Loeb_finland_1.jpg Citroën Racing Media

Sebastien Loeb made it nine wins from 10 starts on Germany’s round of the World Rally Championship but even the eight-time WRC title winner said his dominant victory by two minutes hadn’t been easy.

“It was a hard rally, the weather conditions were extremely difficult, which meant I had some very difficult tyre choices to make,” said the 38-year-old with reference to the rain that plagued the three-day event in Trier.

Just to underline his dominance, the French legend, in his Red Bull-backed Citroen DS3, won the event-closing Power Stage around the historic Porta Nigra UNESCO World Heritage Site in the south-west German city to bag three bonus points in his quest for a ninth world crown.

“We had a good drive, a perfect car and I made no mistake,” Loeb continued. “Winning the Power Stage also meant this was a perfect weekend. I also had a lot of support from the fans.” 

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Jari-Matti Latvala was the leading Ford finisher in second – his best result in the WRC on a Tarmac rally – to make amends for team-mate Petter Solberg’s crash on Saturday morning, which put the ex-world champion out of a seemingly certain runner-up spot.

“It feels great to finish on the podium and I’ll take great confidence from my best result on this surface,” said the Finn. “This rally hasn’t been kind to Ford over the years so it’s a boost for everyone in the team. It was a hard event but we showed that the pace of myself and the car on asphalt continues to improve.”

Solberg languished outside of the top 10 after restarting on day three following his off on Saturday morning: “The car snapped away and once I hit the rock it was all over. Until then my rally went extremely well. The testing and hard work that we put in improved the car and I was delighted with the pace.”

Mikko Hirvonen benefited from Solberg’s woes – and problems for Citroen Junior Thierry Neuville, who was fourth when he crashed on the same stage on Saturday, the menacing Arena Panzerplatte test – to claim the final podium spot for Citroen. 

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Norwegian privateer Mads Ostberg took fourth with Chris Atkinson sixth on his first rally in a MINI John Cooper Works WRC.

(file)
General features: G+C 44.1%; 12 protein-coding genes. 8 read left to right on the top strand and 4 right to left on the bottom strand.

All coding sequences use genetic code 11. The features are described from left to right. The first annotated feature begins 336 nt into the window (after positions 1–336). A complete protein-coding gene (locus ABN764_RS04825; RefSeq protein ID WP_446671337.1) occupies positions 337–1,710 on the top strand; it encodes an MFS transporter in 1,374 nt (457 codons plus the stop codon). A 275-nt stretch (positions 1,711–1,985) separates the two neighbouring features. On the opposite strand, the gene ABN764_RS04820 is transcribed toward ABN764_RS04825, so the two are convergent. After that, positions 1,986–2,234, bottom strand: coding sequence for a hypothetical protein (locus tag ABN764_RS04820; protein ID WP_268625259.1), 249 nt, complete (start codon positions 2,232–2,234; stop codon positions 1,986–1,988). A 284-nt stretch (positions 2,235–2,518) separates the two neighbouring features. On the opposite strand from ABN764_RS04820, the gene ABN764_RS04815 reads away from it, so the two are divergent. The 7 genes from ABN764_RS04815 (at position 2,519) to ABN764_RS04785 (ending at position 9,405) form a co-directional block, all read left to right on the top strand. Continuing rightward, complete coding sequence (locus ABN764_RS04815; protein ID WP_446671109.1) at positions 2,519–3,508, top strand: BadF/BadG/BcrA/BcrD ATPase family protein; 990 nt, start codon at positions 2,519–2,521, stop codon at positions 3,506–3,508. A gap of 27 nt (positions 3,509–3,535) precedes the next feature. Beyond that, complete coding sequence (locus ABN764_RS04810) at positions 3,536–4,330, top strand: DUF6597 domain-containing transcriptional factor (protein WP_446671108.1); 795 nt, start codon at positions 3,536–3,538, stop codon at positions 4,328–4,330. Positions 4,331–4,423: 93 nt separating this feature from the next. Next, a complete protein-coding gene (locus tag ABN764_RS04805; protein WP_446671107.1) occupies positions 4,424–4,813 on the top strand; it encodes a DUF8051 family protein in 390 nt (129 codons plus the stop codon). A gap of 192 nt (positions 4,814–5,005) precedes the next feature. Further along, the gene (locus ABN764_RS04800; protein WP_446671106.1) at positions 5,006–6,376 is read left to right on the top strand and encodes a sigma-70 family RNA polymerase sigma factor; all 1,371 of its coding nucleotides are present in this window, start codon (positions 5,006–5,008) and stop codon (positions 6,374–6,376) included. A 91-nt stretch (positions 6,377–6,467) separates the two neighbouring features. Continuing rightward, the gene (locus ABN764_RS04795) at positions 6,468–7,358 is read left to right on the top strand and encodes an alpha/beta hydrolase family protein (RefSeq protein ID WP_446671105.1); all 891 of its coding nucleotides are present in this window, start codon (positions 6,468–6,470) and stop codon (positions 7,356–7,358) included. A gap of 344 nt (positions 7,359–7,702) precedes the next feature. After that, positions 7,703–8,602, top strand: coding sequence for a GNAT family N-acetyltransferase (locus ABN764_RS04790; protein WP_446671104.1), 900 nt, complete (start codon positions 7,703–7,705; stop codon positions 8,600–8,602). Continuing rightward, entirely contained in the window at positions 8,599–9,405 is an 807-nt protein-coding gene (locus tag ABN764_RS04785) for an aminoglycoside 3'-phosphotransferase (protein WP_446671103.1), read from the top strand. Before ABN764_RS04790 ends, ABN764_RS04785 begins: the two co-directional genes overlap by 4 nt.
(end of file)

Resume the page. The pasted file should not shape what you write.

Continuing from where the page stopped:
“It’s awesome and big thanks to the team for a fantastic job,” said the Aussie. “We’ve got through some tricky conditions but our strategy to keep out of trouble has paid off. We’ll start fighting to go a bit higher in the results on our next event.”

Last year’s event winner Sebastien Ogier, in his Wings for Life-branded Skoda Fabia Super 2000, run by the Volkswagen Motorsport team finished sixth.

Red Bull-backed Nasser Al-Attiyah finished eighth on his return to the WRC for the first time since winning a bronze medal in the men’s skeet shooting section of the London 2012 Olympics.


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Wheels come off for Gassner

Young German driver Herman Gassner Jr made a popular return to the WRC at the wheel of a Skoda, competing against his father, who was rallying in a production-based Mitsubishi Lancer.

Gassner Jr came to Rallye Deutschland to gain valuable experience and after a promising start he was unlucky to pick up a 50 second time penalty, and then had a big crash on the famous "SS Panzerplatte 1" tearing off part of the rear-left suspension on the rally's longest stage.

He limped back to the service park on three wheels, but it effectively spelt the end of his challenge. – and had to "carry" his Skoda to the finish on three wheels. The rally was therefore all but over.

"I hit a hard object sideward with the tyre and unfortunately tore off part of the suspension. I still could've made it out of the stage, but I wouldn't have managed the 100km back to service on three wheels... a real shame."

Dani Sordo didn't fair much better; picking up a puncture at Panzerplatte on Saturdayand then crashing the Prodrive-prepared MINI John Cooper Works WRC out of day two on the second run through the event’s longest test. In the end, Sordo picked up a creditable ninth.

Meanwhile Poland's Michal Kosciuszko took the lead of the PWRC from Mitsubishi team-mate Benito Guerra after the Mexican was delayed by a puncture in the 26.54km Stein & Wein test.


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